18 USC 486 does not reach private currencies. The reasons are
straightforward: to counterfeit something is to make a passable copy
of it for purposes of deception. The standard for counterfeiting has
always been that an ordinary person in ordinary commerce
would likely confuse the item with a specific other item. If you color
photocopy a $20 bill, you are counterfeiting. If you substitute Mickey
Mouse for the President, color it orange, and call it a Disney Dollar,
you are not counterfeiting. Disney has not committed a crime by making
their own money, even though its overall look may be similar to that
of the FRN and it may use similar symbols. No
ordinary person would confuse a Disney Dollar with a Federal Reserve
Note. For the same reason, you cannot counterfeit a $3 bill. It is
well known that there is no such bill. You could make one, and you
might even convince someone that it was a FRN, and that would be
fraud, but the bill itself could not be counterfeit.
18 USC 486 was a Reconstruction-era law intended to police
counterfeiting. At the end of the Civil War, the United States
re-backed its currency with bullion. During the war, private
businesses had issued "store tokens" to deal with the dearth of
specie. Some were legitimate, but others looked very like cents and
were easily confused. But a collection of cents was redeemable in
bullion; a collection of tokens was not. Congress acted to insure
individuals could not issue private coinage that would deceive an
ordinary observer into thinking it was U.S. coin, but was not actually
redeemable in bullion. That law was later re-codified as 18 USC 486.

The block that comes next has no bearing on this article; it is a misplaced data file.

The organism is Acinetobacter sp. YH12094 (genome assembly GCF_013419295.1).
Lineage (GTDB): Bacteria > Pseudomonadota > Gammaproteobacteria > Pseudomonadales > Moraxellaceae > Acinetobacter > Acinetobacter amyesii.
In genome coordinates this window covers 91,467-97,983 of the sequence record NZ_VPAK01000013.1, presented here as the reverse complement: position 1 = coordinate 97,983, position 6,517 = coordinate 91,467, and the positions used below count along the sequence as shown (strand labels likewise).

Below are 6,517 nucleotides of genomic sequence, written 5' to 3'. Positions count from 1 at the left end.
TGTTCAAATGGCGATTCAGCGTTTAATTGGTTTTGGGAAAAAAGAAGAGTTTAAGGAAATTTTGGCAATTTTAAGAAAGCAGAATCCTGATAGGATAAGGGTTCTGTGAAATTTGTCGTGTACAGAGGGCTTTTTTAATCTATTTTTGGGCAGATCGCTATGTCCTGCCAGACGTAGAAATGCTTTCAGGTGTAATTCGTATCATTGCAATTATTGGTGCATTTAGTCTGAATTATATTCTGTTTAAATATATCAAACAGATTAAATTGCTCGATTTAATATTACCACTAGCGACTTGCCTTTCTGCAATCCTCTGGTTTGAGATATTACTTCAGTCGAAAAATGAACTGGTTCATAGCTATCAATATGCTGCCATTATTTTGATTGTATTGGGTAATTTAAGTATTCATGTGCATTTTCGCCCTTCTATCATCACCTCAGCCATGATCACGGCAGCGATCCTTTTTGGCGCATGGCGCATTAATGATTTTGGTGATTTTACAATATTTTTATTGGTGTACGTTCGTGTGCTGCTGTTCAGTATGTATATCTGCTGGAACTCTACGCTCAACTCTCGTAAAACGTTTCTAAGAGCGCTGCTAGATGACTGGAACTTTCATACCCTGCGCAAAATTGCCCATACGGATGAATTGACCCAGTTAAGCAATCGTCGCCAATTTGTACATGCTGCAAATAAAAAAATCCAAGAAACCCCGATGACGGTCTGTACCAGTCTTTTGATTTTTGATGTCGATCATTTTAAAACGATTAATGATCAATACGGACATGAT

One hundred and twenty years later, the Treasury Department has acted
to stand 18 USC 486 on its head, using it to ban the use of coinage
that *is* bullion and does not closely resemble circulating coin, in
place of coinage that has no real value. Black has become white; white
has become black - or so Treasury would have us believe.
It is interesting that this attack on circulating silver comes
precisely at the time the gold and silver markets are being harshly
suppressed, shortly after Goldman Sachs' Paulson took Treasury's helm.
Coincidence? I think not. A new tone has been set for the next few
years, and I don't much like its sound.
Liberty Dollars Not Legal Tender, United States Mint Warns Consumers
Justice Determines Use of Liberty Dollar Medallions as Money is a Crime
Washington, D.C. — The United States Mint urges consumers considering
the purchase or use of "Liberty Dollar" medallions, marketed by the
National Organization for the Repeal of the Federal Reserve Act and
the Internal Revenue Code (NORFED), to be aware that they are not
genuine United States Mint bullion coins, and not legal tender. These
medallions are privately produced products that are neither backed by,
nor affiliated with, the United States Government. Prosecutors with
the Department of Justice have determined that the use of these gold
and silver NORFED "Liberty Dollar" medallions as circulating money is
a Federal crime.
NORFED is headquartered in Evansville, Indiana, and the medallions
reportedly are produced by a private mint in Coeur d’Alene, Idaho.
NORFED claims that more than $20 million dollars worth of Liberty
Dollar coins and notes are in circulation.
Consumers may find advertisements for these medallions confusing and
should take note of several issues related to them. The advertisements
refer to the product as "real money" and "currency." These medallions
might look like real money because they:
* Bear the inscriptions, "Liberty," "Dollars," "Trust in God"
(similar to "In God We Trust"), and "USA" (similar to "United States
of America"), and an inscription purporting to denote the year of
* Depict images that are similar to United States coins, such as
the torch on the reverses of the current dime coin, 1986 Statue of
Liberty Commemorative Silver Dollar and 1993 Bill of Rights
Commemorative Half-Dollar, and the Liberty Head designs on the
obverses of United States gold coins from the mid-1800s to the early
However, despite their misleading appearance, NORFED "Liberty Dollar"
medallions are not genuine United States Mint coins, and they are not
The advertisements confusingly refer to NORFED "Liberty Dollar"
medallions as "legal" and "constitutional." However, under the